Another batch o' tea boxes

935
49
These are another adaptation of the Pekovich design except this time I went a bit bigger and used dovetails.

The larger boxes are about 10" x 5" x 4" high. cherry sides and white oak top/bottom. Fumed.
Smaller boxes are 10"x 4" x 4".  One is walnut, the other is jatoba/walnut.

First tea box I made sold quickly so I figured I needed to make more. The rule is if you make one and it sells quick, you then make more and they'll never sell 🤠

Anyway, I liked the basics of the box design and wanted to expand a bit for possible future builds.

The dovetails are one thing I haven't done recently and thought I should give it a go. I have three choices for these, do it by hand (don't have the time), use my Leigh D4R, or use my Incra router "system".

Given the size needed, the Leigh was out since I don't have the proper small DT router bit. That left the Incra with the gazillion options and templates.
I hadn't used this for joints in a long time, but the setup (bit height) was easy enough and I could use the small DT bit I had handy.

The Incra allows you to position the DTs anywhere, which would be the go-to option for a box that has a lid separated after construction (with the saw blade kerf to compensate for). I just made the sectioned tail skip a pin (or is that the other way around?)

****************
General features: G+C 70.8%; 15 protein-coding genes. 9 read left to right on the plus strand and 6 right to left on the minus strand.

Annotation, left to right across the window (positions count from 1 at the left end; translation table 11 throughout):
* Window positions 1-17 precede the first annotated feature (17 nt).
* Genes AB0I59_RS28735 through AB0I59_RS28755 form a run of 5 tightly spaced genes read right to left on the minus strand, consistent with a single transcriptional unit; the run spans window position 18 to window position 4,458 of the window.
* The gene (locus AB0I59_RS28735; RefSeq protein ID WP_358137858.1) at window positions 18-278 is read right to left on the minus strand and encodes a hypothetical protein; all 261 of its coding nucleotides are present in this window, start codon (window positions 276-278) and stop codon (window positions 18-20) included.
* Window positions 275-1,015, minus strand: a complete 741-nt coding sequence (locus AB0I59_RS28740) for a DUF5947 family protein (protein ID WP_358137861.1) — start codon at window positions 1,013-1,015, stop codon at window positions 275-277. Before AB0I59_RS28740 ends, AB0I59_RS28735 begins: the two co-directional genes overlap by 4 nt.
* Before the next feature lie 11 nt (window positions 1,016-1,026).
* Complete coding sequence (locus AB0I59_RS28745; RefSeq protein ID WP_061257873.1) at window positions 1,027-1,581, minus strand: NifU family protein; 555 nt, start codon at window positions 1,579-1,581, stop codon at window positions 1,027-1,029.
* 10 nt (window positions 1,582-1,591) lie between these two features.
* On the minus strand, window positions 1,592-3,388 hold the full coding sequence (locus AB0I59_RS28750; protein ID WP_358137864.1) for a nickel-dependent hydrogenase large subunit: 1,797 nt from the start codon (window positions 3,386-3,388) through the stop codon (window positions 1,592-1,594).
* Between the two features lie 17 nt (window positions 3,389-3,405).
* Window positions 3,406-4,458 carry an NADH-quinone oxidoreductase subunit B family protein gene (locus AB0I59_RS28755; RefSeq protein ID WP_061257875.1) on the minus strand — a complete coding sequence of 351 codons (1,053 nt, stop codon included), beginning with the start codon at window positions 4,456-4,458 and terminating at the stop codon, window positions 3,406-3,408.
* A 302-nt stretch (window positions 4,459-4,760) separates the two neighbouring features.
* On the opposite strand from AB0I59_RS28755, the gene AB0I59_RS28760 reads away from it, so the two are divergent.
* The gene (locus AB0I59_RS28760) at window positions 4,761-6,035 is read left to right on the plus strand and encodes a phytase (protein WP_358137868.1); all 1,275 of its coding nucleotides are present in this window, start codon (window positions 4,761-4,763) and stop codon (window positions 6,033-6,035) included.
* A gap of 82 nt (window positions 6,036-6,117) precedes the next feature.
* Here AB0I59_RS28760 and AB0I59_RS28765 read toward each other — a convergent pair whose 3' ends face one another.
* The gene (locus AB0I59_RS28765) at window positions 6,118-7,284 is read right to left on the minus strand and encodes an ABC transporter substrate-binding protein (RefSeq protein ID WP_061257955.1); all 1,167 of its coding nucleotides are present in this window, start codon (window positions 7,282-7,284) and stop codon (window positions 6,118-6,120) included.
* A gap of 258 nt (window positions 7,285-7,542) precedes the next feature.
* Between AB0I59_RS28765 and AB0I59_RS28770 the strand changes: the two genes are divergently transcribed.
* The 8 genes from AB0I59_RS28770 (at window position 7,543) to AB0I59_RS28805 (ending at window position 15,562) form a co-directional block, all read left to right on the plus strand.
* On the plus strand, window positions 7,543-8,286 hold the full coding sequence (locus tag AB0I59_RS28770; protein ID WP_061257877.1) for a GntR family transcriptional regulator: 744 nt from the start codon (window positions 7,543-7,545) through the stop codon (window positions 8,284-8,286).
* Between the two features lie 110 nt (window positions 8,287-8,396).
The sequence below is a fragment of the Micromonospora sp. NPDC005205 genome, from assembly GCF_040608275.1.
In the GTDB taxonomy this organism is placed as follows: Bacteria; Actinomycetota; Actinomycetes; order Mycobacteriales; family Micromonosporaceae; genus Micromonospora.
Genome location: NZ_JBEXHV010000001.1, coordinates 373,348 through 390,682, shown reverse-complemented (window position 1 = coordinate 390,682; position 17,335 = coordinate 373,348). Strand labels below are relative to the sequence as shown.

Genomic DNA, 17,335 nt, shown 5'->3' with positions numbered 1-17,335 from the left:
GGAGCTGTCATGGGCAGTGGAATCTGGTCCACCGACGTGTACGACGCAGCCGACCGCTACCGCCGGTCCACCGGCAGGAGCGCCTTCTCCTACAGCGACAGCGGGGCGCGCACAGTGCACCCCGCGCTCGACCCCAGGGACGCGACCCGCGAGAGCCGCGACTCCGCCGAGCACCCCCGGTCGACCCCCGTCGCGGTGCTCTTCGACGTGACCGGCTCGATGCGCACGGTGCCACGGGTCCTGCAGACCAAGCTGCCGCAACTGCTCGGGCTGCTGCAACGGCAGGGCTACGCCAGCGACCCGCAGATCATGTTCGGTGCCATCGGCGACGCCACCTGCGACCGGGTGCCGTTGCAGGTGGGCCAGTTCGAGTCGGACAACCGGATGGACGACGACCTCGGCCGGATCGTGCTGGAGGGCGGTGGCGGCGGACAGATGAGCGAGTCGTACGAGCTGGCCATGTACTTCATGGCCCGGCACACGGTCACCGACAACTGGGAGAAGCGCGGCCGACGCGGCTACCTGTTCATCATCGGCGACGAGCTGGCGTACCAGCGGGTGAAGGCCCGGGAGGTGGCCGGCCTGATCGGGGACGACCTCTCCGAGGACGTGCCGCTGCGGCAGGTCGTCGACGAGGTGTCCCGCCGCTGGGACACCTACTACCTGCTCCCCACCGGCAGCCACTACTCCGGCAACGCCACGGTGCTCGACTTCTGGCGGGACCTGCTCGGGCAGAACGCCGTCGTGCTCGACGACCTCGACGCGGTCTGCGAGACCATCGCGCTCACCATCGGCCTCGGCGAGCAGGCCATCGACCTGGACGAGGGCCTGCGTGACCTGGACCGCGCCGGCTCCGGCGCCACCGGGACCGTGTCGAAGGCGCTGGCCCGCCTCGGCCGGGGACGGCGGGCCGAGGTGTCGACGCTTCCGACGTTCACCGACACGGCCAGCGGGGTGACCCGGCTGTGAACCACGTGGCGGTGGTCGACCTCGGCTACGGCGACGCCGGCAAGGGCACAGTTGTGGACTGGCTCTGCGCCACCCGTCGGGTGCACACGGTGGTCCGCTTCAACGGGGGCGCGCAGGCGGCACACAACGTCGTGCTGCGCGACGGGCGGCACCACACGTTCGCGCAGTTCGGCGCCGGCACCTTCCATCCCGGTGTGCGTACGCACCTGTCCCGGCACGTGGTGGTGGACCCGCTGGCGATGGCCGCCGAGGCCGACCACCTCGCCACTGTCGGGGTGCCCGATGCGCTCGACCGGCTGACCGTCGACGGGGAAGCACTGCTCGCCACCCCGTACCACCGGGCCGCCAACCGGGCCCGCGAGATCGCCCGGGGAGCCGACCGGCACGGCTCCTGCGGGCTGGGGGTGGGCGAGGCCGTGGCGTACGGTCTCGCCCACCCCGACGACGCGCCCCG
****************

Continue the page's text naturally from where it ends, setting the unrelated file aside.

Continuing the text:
I didn't bother with that since I wanted to just get cutting and not puzzle with measurements that I'd be hard pressed to not mess up.

The joints were cut and it all went quite quickly.


Some boxes have laser etched lids

Instead of the "Tea" I used on the original, I did a saying and translated to Welsh to keep it baffling.
To further mix it up I used the originals Celtic knot heart and an Irish font.
Walnut with blue mica in epoxy.


Jatoba with red mica, black lettering is unfilled and just the burned "pit" for color.



A wider version (5" vs. 4") has a tree with green mica and acrylic resin fill for the leafs and just clear for the trees wood bits.




Most difficult thing is making the maple insert. I used the laser to cut and shape the sides, and just the table saw for the cross pieces.
(all cherry)


A lot of back and forth making the cross pieces just the right length for a perfect slide in fit. Then getting enough taper on the exposed area for the lid to slide on and off easily.

Sorry for the lack of process photos LBD!

Cheers!


49 Comments

Nice work! On that Tree of Life detail, could you outline your process a bit? I really like what you did and have it in mind for a project. 

Laser size and settings? Depth of cut? Is that all backfill or is the trunk/limbs something else?

Ryan/// ~sigh~ I blew up another bowl. Moke told me "I made the inside bigger than the outside".

Thanks Ryan!

The tree is just cut directly from an SVG file. I did "nudge" the leafs away from the branches a bit to avoid very thin areas, then just burned as a "fill". I think about 70% power (10W optical laser) and 15mm/sec feed rate.

On the jatoba, the laser will dig down about 1/16" and on softer stuff it'll go 2x as deep.

Before the laser etch, I covered the wood with blue painters tape to keep the resin off the surface when filling.
Normally I would just cut the leafs, fill with the resin, let harden, then repeat for the tree trunk.